The waveform suite requires MATLAB. The current release of the Waveform suite has been successfully tested against MATLAB 7.1 (R14SP3); however, MATLAB’s object handling has changed considerably in recent years, so current development is occurring only in MATLAB version R2009b and later. The waveform suite does not depend upon any additional toolboxes from The MathWorks, Inc. Additional libraries are required to read data from Antelope or Winston databases.   


Thanks to all those who have helped the waveform suite evolve to its current state. The authors would especially like to recognize J. Amundson (a great debugger and source of additional functionality), M. Thorne (whose SAC routines were thoroughly cannibalized), G. Thompson and S. DeAngelis (as testers and for SEISAN help), M. Robinson and L. Valcic (for network and computer support) , and S. McNutt (one author’s advisor, who let him develop these codes when, just perhaps, he should have been concentrating on interpreting the wiggles themselves). Also, the authors would like to thank K. Creager for his thoughtful review. This work was partially supported by the Alaska Volcano Observatory and the U.S. Geological Survey as part of their Volcano Hazard and Geothermal studies, and by additional funds from the State of Alaska.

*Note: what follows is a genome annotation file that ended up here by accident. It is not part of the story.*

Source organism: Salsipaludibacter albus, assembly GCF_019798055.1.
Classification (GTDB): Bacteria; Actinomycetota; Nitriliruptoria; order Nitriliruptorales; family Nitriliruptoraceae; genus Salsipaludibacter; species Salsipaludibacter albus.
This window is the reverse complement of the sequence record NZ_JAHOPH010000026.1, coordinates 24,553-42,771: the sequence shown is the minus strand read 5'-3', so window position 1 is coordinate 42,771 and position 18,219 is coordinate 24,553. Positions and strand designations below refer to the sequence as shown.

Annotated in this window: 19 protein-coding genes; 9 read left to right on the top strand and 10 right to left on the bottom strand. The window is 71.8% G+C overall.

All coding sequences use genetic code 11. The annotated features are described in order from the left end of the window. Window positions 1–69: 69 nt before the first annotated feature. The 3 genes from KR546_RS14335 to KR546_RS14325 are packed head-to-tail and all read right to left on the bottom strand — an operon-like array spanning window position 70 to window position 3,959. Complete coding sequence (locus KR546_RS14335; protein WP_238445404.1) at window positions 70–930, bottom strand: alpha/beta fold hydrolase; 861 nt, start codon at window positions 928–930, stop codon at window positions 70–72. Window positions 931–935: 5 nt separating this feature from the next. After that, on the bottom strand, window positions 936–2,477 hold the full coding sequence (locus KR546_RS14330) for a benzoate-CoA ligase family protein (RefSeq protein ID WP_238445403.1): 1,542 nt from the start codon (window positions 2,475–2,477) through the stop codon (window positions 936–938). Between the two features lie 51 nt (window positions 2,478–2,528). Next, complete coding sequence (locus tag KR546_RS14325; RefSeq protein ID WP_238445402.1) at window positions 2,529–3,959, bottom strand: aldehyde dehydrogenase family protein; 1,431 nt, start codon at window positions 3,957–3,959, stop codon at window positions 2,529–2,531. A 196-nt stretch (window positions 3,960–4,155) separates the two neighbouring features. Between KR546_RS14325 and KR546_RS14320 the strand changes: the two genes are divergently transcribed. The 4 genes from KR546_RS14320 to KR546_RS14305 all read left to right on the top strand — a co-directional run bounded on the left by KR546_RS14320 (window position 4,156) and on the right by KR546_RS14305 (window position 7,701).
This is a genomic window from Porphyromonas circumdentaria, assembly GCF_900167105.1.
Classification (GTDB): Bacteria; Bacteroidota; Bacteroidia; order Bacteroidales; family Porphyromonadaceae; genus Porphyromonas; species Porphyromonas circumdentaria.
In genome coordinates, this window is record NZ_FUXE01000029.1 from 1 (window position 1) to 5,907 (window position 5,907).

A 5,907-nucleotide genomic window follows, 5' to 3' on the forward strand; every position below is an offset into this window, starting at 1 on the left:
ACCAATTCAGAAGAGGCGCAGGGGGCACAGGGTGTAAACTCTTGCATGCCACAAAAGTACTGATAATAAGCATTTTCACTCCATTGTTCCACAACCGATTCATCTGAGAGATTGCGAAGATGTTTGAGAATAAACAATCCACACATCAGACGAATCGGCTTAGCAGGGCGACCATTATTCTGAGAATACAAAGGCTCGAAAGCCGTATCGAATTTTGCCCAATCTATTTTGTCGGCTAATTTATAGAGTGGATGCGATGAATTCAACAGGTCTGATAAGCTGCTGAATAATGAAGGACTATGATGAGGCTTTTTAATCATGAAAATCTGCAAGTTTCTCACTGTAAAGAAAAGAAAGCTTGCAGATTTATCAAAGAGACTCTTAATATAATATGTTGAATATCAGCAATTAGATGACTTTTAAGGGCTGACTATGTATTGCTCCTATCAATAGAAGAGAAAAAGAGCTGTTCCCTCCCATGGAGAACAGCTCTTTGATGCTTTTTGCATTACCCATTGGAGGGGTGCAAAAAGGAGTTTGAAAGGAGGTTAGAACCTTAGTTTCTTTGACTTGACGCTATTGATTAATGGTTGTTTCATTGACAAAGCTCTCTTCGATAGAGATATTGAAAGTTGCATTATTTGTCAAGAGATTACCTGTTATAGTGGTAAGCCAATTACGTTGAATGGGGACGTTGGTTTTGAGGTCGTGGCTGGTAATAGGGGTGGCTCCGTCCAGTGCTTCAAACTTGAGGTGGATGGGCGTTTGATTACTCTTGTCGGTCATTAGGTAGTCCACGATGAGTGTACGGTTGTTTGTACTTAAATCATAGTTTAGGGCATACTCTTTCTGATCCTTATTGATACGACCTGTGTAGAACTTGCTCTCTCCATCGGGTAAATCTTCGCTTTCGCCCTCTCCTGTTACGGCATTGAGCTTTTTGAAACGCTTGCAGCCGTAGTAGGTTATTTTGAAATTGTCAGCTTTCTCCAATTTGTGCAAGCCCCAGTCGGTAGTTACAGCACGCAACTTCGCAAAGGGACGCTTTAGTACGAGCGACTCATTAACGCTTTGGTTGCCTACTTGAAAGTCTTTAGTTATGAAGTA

Ahern, T. K., R. Buland, and S. Halbert (2009). SEED Format Version 2.4 Reference Manual, IRIS; http://www.iris.washington.edu/manuals/SEEDManual_V2.4.pdf [referenced October 31, 2010].

Barry, K. M., D. A. Carvers, and C. W. Kneale (1975). Report on recommended standards for digital tape formats. Geophysics 40 (2), 344–352.

Cervelli, D. P., P. F. Cervelli, and T. L. Murray (2004). New software for long-term storage and analysis of seismic wave data. Eos, Transactions, American Geophysical Union 85 (47). Fall meeting supplement, abstract SF13A-0705.

Creager, K. (1997). CORAL. Seismological Research Letters 68 (2), 269–271.

Havskov, J., and L. Ottemöller (2003). SEISAN: The Earthquake Analysis Software for Windows, Solaris and Linux. Version 7.2, user’s manual; http://www.geoinstr.com/pub/manuals/seisan_7.2.pdf.

Lindquist, K. G. (2009). Antelope Toolbox for Matlab: Version 1.1, User’s Manual and Tutorial, updated Aug. 21, 2009. Lindquist Consulting, Inc; https://github.com/antelopeusersgroup/antelope_contrib/tree/master/data/matlab/antelope/doc.

McConnell, S. (2004). Code Complete, 2nd ed. Redmond, WA: Microsoft Press.

Tapley, W. C., and J. E. Tull (1992). SAC—Seismic Analysis Code: User’s Manual. Regents of the University of California.

Geophysical Institute, Alaska Volcano Observatory University of Alaska Fairbanks Fairbanks, Alaska 99775 U.S.A. creyes [at] gi [dot] alaska [dot] edu (C. R.)

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Posted: 20 December 2010